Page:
Researchers at the University of Toronto have identified a key protein that supports the growth of many colorectal cancers. The study, which will be published December 27 in the Journal of Cell Biology, reveals that a protein called Importin-11 transports the cancer-causing protein βcatenin into the nucleus of colon cancer cells, where it can drive cell proliferation. Inhibiting this transport step could block the growth of most colorectal cancers caused by elevated βcatenin levels.
Around 80% of colorectal cancers are associated with mutations in a gene called APC that result in elevated levels of the βcatenin protein. This increase in βcatenin is followed by the protein’s accumulation in the cell nucleus, where it can activate numerous genes that drive cell proliferation and promote the growth and maintenance of colorectal tumors. But how βcatenin enters the cell nucleus after its levels rise is poorly understood. “Because the molecular mechanisms underlying βcatenin nuclear transport remain unclear, we set out to identify genes required for continuous βcatenin activity in colorectal cancer cells harboring APC mutations,” says Stephane Angers, a professor in the Department of Pharmaceutical Sciences at the University of Toronto’s Leslie Dan Faculty of Pharmacy.
Using CRISPR DNA editing technology, Angers and colleagues, including graduate student Monika Mis, developed a new technique that allowed them to screen the human genome for genes that support βcatenin’s activity in colorectal cancer cells after its levels have been elevated by mutations in APC. One of the main genes they identified was IPO11, which encodes a protein called Importin-11 that is known to be involved in nuclear import.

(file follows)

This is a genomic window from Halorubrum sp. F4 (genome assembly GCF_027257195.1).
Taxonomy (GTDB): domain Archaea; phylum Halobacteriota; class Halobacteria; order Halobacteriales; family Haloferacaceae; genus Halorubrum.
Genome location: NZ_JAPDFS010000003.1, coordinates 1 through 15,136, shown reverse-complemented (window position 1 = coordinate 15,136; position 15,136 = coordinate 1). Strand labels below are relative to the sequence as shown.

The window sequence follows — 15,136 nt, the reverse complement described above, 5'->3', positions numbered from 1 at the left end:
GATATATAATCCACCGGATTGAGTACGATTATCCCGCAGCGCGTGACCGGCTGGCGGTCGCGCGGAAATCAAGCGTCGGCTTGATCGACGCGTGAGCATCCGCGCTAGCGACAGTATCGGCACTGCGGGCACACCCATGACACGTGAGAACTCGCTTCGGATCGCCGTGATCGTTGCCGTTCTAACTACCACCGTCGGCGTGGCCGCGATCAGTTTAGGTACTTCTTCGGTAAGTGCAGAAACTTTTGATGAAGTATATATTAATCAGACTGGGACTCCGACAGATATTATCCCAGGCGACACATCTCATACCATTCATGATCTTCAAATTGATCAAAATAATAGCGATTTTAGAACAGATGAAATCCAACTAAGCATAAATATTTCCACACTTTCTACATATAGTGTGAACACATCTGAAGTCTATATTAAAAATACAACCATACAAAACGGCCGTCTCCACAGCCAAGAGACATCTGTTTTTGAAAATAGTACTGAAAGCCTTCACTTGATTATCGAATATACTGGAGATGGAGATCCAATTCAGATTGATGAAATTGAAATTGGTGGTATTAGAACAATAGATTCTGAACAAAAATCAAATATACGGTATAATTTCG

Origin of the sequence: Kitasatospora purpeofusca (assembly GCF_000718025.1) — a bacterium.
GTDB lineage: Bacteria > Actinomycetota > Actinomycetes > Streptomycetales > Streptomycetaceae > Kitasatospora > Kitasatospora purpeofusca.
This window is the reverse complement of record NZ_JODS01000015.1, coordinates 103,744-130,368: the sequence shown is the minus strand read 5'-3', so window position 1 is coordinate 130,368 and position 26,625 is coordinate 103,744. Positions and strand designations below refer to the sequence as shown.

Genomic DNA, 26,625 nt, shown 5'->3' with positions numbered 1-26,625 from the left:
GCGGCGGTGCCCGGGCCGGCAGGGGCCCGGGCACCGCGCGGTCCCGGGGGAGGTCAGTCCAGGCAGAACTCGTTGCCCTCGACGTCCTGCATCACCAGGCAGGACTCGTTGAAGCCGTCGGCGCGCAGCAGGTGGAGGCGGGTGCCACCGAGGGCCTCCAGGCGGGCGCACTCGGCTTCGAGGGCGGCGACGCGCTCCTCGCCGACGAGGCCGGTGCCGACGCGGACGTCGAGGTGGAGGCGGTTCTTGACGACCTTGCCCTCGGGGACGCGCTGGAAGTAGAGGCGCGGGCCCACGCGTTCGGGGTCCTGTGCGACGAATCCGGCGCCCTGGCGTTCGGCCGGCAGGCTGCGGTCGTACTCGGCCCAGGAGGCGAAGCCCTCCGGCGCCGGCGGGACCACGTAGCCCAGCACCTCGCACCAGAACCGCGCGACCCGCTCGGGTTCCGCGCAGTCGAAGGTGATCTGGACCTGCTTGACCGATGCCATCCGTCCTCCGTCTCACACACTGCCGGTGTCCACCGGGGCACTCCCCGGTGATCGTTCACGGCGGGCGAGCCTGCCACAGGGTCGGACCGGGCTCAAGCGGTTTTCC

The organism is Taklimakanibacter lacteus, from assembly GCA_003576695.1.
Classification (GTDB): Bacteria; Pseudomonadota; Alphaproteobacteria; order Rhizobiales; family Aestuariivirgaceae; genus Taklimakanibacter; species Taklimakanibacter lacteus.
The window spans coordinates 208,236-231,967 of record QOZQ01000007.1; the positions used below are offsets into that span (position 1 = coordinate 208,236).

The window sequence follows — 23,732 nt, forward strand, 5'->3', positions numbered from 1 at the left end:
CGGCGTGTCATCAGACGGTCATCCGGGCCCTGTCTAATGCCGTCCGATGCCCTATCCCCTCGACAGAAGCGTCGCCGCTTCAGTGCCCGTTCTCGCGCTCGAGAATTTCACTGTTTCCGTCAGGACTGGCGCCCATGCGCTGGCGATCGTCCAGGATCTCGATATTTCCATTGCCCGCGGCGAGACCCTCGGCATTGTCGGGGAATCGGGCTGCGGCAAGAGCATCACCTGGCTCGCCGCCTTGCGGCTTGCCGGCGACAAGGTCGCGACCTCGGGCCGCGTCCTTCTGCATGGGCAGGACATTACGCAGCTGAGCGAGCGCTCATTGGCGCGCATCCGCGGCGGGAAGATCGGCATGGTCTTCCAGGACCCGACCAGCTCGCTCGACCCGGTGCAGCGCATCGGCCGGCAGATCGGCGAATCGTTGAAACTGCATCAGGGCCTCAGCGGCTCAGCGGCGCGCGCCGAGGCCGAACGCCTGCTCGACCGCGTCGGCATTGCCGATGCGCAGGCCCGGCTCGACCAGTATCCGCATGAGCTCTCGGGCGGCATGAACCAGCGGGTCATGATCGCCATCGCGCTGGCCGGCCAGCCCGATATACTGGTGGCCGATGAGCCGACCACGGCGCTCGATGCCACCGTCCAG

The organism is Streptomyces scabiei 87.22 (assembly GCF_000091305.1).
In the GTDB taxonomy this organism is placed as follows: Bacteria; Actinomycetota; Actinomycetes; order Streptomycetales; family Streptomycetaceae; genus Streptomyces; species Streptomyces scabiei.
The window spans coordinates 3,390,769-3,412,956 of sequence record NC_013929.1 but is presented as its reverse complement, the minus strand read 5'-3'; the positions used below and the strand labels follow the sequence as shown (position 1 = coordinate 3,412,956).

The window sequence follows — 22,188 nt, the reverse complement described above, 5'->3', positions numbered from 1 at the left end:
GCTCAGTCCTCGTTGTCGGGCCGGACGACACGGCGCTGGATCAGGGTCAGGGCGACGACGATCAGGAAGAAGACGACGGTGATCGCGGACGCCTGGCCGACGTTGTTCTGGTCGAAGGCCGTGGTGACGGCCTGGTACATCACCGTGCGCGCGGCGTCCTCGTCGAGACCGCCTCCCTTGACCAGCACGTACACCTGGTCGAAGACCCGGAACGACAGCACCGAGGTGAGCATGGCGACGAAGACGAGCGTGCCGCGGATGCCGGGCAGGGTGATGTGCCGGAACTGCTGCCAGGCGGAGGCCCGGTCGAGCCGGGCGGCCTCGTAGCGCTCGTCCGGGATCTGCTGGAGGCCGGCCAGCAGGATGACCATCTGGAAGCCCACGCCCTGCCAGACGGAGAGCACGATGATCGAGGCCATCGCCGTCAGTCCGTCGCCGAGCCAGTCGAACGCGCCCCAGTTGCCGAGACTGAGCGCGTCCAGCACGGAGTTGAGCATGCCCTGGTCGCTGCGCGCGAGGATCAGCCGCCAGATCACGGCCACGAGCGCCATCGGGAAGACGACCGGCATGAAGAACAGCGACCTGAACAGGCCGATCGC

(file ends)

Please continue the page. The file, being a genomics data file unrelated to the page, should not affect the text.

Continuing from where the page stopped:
Angers and colleagues found that Importin-11 binds to βcatenin and escorts it into the nucleus of colorectal cancer cells with mutations in APC. Removing Importin-11 from these cells prevented βcatenin from entering the nucleus and activating its target genes.
The researchers discovered that Importin-11 levels are often elevated in human colorectal cancers. Moreover, removing Importin-11 inhibited the growth of tumors formed by APC mutant cancer cells isolated from patients.
“We conclude that Importin-11 is required for the growth of colorectal cancer cells,” Angers says. Learning more about how Importin-11 transports βcatenin into the nucleus may help researchers develop new therapies that block this process and reduce the growth of colorectal cancers caused by mutations in APC.